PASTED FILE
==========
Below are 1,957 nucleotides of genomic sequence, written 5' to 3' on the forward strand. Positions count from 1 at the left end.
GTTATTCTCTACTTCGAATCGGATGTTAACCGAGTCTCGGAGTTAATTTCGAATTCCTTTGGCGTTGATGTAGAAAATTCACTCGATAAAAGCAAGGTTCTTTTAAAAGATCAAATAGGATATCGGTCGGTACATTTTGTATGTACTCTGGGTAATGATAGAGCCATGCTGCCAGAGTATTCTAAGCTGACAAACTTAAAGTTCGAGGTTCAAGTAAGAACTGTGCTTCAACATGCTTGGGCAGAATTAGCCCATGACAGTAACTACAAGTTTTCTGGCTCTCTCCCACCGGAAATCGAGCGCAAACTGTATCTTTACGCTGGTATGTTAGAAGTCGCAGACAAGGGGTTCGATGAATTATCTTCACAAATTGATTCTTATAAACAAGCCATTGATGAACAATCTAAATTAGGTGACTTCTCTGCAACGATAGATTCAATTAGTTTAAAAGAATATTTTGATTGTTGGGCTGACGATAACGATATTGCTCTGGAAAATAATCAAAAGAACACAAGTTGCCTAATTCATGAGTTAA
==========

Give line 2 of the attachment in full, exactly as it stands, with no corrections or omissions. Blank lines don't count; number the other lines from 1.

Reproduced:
GTTATTCTCTACTTCGAATCGGATGTTAACCGAGTCTCGGAGTTAATTTCGAATTCCTTTGGCGTTGATGTAGAAAATTCACTCGATAAAAGCAAGGTTCTTTTAAAAGATCAAATAGGATATCGGTCGGTACATTTTGTATGTACTCTGGGTAATGATAGAGCCATGCTGCCAGAGTATTCTAAGCTGACAAACTTAAAGTTCGAGGTTCAAGTAAGAACTGTGCTTCAACATGCTTGGGCAGAATTAGCCCATGACAGTAACTACAAGTTTTCTGGCTCTCTCCCACCGGAAATCGAGCGCAAACTGTATCTTTACGCTGGTATGTTAGAAGTCGCAGACAAGGGGTTCGATGAATTATCTTCACAAATTGATTCTTATAAACAAGCCATTGATGAACAATCTAAATTAGGTGACTTCTCTGCAACGATAGATTCAATTAGTTTAAAAGAATATTTTGATTGTTGGGCTGACGATAACGATATTGCTCTGGAAAATAATCAAAAGAACACAAGTTGCCTAATTCATGAGTTAA